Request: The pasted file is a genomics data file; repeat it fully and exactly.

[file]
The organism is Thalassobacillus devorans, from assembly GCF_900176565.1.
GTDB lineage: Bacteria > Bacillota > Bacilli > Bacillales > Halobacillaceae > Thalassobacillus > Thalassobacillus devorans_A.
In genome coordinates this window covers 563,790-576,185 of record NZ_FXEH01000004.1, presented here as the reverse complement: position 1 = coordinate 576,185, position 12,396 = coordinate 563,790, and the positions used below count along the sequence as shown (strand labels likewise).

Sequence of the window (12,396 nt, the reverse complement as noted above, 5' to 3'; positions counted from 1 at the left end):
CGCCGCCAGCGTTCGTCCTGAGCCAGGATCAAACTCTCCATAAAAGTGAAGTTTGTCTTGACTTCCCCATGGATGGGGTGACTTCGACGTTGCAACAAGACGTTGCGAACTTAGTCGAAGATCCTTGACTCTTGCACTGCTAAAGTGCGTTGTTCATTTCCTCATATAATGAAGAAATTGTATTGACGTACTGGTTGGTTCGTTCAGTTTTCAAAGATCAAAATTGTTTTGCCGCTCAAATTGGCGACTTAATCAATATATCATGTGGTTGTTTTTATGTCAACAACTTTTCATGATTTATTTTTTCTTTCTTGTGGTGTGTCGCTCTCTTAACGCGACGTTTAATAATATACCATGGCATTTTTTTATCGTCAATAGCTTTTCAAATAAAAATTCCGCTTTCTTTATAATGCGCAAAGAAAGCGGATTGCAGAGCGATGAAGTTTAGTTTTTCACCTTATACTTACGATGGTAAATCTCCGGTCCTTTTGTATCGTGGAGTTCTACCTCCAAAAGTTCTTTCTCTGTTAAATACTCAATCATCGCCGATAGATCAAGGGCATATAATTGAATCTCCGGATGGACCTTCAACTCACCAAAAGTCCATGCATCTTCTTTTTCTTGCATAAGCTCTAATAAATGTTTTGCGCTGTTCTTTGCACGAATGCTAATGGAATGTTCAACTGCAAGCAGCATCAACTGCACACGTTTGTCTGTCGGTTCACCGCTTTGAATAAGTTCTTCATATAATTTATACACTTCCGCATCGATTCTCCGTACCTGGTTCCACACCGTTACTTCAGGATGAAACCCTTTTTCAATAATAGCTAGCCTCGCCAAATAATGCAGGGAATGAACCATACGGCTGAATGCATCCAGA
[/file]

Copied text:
The organism is Thalassobacillus devorans, from assembly GCF_900176565.1.
GTDB lineage: Bacteria > Bacillota > Bacilli > Bacillales > Halobacillaceae > Thalassobacillus > Thalassobacillus devorans_A.
In genome coordinates this window covers 563,790-576,185 of record NZ_FXEH01000004.1, presented here as the reverse complement: position 1 = coordinate 576,185, position 12,396 = coordinate 563,790, and the positions used below count along the sequence as shown (strand labels likewise).

Sequence of the window (12,396 nt, the reverse complement as noted above, 5' to 3'; positions counted from 1 at the left end):
CGCCGCCAGCGTTCGTCCTGAGCCAGGATCAAACTCTCCATAAAAGTGAAGTTTGTCTTGACTTCCCCATGGATGGGGTGACTTCGACGTTGCAACAAGACGTTGCGAACTTAGTCGAAGATCCTTGACTCTTGCACTGCTAAAGTGCGTTGTTCATTTCCTCATATAATGAAGAAATTGTATTGACGTACTGGTTGGTTCGTTCAGTTTTCAAAGATCAAAATTGTTTTGCCGCTCAAATTGGCGACTTAATCAATATATCATGTGGTTGTTTTTATGTCAACAACTTTTCATGATTTATTTTTTCTTTCTTGTGGTGTGTCGCTCTCTTAACGCGACGTTTAATAATATACCATGGCATTTTTTTATCGTCAATAGCTTTTCAAATAAAAATTCCGCTTTCTTTATAATGCGCAAAGAAAGCGGATTGCAGAGCGATGAAGTTTAGTTTTTCACCTTATACTTACGATGGTAAATCTCCGGTCCTTTTGTATCGTGGAGTTCTACCTCCAAAAGTTCTTTCTCTGTTAAATACTCAATCATCGCCGATAGATCAAGGGCATATAATTGAATCTCCGGATGGACCTTCAACTCACCAAAAGTCCATGCATCTTCTTTTTCTTGCATAAGCTCTAATAAATGTTTTGCGCTGTTCTTTGCACGAATGCTAATGGAATGTTCAACTGCAAGCAGCATCAACTGCACACGTTTGTCTGTCGGTTCACCGCTTTGAATAAGTTCTTCATATAATTTATACACTTCCGCATCGATTCTCCGTACCTGGTTCCACACCGTTACTTCAGGATGAAACCCTTTTTCAATAATAGCTAGCCTCGCCAAATAATGCAGGGAATGAACCATACGGCTGAATGCATCCAGA